Interview: Jenny Munro

Jenny Munro is a Wiradjuri woman from Erambie Reserve who has fought tirelessly for Aboriginal people in their quest for social justice and land rights. She became politically active in 1972 at the age of 17 and hasn’t wavered since. In May, she helped establish an Aboriginal Tent Embassy at the Block in Redfern to protest against a decision by the Aboriginal Housing Company to commercialise the land.

The following is an interview with Munro, conducted by Socialist Alternative’s Kay Dook, about the founding of the Block and the fight for its soul today.

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The Block was just a set of derelict houses when I came here in 1972. I finished high school that year. It was probably the most exciting period I could ever imagine: the politics, the land rights movement, the Tent Embassy. There was a chapter of the Black Panther Party here in Redfern as well.

Two organisations that were trying to improve things for Aboriginal people at the time were the Aboriginal Legal Service and the Aboriginal Medical Service. The dynamics with those groups led to the creation of the Aboriginal Housing Company (AHC).

The constitution and everything was drawn up, membership was sought, and the company was registered in late ’72 I think. They went to Canberra in ’73 and spoke to the then minister for Aboriginal affairs, Gordon Bryant, and they were successful in obtaining funds for the purchase of the houses.

So the houses were bought freehold at auction, and that was the beginning of the AHC. The houses were restored and renovated. It was all done bit by bit. The next lot of houses were bought and restored. It probably took five to ten years just to acquire the houses around the Block.

It was the first piece of land we got back in our fight for recognition and land rights – and this was freehold land; we owned it. It was an icon for Black people. People from all over the country could come here, get a bed, get a feed and probably find a family member without too much trouble. So it served its people very, very well during those early years.

Back then, if you were Aboriginal, you couldn’t get a rental property anywhere. It was racism in the extreme, and that racism still exists in the agencies and bureaucracies; most real estate agents today are still very averse to renting to Aboriginal people.

It was only during Michael Mundine’s time as head of AHC that the notoriety and the dysfunction came to the Block … Mundine was involved in dobbing his own people in to the police, certainly not dobbing in his family members though. This was all through the middle to late ’80s and through the ’90s.

Mundine has profited from the whole arrangement for a long time. The AHC have got no money for houses or anything but he can still find a good wage for himself. There are some serious questions that need to be asked about the funds – the company exists for the houses, not Micky’s wage.

Getting worse

Australia is getting more, not less racist. They are getting more desperate to protect what they have stolen. They still want to assimilate us into being white. We have to insist that we are Black – we don’t have to live their way if we don’t want to. We have our own system that has held us in very good stead for many years, and we have the right to practise it no matter what racist white Australia uses to justify their murder, their theft and their rape of the Aboriginal people.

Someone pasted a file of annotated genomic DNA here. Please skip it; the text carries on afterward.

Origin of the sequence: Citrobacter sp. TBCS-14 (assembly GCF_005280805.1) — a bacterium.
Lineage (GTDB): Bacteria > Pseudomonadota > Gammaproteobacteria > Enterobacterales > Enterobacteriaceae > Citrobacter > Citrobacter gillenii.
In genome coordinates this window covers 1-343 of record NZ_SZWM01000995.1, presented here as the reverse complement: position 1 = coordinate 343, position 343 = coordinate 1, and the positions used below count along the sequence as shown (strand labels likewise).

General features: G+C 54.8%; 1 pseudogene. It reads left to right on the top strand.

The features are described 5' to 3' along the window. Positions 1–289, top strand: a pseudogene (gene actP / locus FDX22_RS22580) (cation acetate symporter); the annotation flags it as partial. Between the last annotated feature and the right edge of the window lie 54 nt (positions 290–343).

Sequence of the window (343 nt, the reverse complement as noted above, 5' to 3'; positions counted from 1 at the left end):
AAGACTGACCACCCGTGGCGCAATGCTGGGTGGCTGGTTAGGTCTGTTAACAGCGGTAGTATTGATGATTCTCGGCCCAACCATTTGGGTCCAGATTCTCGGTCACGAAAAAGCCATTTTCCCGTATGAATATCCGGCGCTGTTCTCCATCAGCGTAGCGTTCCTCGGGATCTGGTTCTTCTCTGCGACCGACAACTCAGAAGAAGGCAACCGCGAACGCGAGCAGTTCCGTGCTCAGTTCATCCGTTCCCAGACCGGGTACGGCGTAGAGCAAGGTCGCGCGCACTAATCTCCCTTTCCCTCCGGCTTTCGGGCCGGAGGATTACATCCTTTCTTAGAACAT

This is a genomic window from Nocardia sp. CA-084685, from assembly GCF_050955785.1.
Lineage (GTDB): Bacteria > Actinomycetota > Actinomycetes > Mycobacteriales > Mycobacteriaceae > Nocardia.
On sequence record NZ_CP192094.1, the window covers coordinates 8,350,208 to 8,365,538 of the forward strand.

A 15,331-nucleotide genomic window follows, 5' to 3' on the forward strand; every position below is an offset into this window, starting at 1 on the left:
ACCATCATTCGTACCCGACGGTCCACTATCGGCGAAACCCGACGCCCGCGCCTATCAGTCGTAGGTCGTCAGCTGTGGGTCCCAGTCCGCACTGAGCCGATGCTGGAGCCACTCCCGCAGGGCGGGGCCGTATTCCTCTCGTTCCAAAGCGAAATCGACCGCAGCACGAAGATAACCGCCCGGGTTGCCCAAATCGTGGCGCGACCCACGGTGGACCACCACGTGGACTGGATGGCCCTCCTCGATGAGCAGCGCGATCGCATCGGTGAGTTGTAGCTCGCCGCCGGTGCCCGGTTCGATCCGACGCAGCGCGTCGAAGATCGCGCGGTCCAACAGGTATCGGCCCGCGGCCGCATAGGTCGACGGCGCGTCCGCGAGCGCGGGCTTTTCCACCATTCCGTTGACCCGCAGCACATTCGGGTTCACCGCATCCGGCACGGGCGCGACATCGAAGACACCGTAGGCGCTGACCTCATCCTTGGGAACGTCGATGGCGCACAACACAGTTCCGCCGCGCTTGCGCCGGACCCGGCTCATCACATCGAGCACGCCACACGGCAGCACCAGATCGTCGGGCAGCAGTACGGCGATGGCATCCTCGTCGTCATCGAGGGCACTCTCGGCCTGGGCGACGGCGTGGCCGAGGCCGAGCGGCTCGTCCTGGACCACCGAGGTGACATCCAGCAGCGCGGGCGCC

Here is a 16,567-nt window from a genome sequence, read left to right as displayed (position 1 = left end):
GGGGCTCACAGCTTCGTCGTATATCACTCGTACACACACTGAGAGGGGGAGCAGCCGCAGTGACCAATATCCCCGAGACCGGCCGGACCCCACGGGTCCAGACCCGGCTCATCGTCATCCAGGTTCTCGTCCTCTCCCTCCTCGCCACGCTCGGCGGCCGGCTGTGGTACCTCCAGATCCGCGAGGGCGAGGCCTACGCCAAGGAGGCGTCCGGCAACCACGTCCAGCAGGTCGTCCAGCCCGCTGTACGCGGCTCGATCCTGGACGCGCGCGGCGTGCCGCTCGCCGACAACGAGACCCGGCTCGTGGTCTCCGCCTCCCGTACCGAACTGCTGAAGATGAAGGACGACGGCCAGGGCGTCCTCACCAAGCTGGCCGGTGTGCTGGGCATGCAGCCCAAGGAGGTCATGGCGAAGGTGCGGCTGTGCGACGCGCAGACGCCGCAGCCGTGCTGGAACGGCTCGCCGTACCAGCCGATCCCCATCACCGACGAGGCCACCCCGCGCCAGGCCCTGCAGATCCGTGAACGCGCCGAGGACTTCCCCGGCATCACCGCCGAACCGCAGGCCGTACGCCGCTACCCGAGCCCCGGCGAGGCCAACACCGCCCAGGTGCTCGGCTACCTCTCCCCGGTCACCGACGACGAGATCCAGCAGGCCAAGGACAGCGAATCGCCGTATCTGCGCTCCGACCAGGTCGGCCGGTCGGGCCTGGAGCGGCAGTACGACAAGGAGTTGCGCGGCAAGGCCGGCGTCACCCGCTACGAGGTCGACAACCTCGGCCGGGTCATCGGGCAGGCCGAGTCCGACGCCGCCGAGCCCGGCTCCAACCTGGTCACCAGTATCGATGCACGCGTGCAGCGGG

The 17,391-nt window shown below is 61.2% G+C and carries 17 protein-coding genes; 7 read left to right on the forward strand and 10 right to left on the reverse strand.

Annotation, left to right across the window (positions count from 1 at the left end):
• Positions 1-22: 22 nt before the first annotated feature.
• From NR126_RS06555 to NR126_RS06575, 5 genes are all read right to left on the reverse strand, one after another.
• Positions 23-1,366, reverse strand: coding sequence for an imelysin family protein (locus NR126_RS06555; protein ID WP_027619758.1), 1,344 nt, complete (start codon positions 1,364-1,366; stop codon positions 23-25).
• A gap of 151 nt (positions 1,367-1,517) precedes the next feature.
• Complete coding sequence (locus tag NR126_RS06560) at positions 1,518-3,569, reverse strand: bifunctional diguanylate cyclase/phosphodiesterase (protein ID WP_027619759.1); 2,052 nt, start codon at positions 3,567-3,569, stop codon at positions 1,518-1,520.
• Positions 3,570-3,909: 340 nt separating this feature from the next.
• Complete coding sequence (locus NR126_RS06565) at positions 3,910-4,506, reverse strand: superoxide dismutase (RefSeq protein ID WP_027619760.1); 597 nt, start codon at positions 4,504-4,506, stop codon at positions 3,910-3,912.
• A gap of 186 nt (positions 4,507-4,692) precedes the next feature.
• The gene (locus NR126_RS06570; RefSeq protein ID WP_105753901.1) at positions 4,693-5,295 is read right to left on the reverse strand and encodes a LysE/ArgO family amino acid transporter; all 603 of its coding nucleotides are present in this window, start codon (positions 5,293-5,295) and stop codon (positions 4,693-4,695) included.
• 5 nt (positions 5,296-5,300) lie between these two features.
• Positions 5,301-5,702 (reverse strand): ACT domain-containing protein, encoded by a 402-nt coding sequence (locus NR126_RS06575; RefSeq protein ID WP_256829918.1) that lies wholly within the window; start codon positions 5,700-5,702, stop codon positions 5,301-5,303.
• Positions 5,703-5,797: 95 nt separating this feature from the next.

We are now going through the appalling situation where the crimes that were committed 200 years ago are happening again – they are stealing our children, stealing our land. They keep trying to divide and conquer us with idiots like Warren Mundine [chair of the government’s Indigenous Advisory Council] and Noel Pearson. These people want to be white; they want to roll over and be white. But they can’t demand that the rest of us roll over and be white with them. We don’t need it.

We have a proud lineage, a proud history. Warren Mundine and Pearson and the like are ambitious. Warren is a classic example of ambition ruling over logic. Pearson is a dangerous person; he really believes in the ideology, is very conservative. Pearson is a commodity that both Liberal and Labor can roll out to justify their racist legislation.

Fighting back

We have to stand up to the government – tell them what we think. Tell them that we don’t need you, don’t want you, you’re not welcome. That’s what the Tent Embassy is about. There is now a 42-year tradition of tent embassies, of agitating for our rights.

Our people have survived the white invasion. We are still Black. We are still a community. And we are much more astute than we are given credit for.

What has happened is a genocide by bullets and genocide by policy. We have fought throughout our history. We have fought the Red Coats, the mounted police, and now we just fight the police. We’re still fighting. Today the street police are just as racist as they always have been. There is an institutional, entrenched racism. The racism exists in all of the institutions across Australia, so just fucking around with legislation isn’t going to change anything.

Our people have maintained connections, through song lines, for thousands and thousands of years. And now we have these people who came, uninvited, who imposed their barbarity upon us.

We will stay here. We’ve got no inclination to move. We’re gonna smoke them out, call their bluff. It always was, and always will be Aboriginal land. We have the right to decide, as a community, what happens on our land.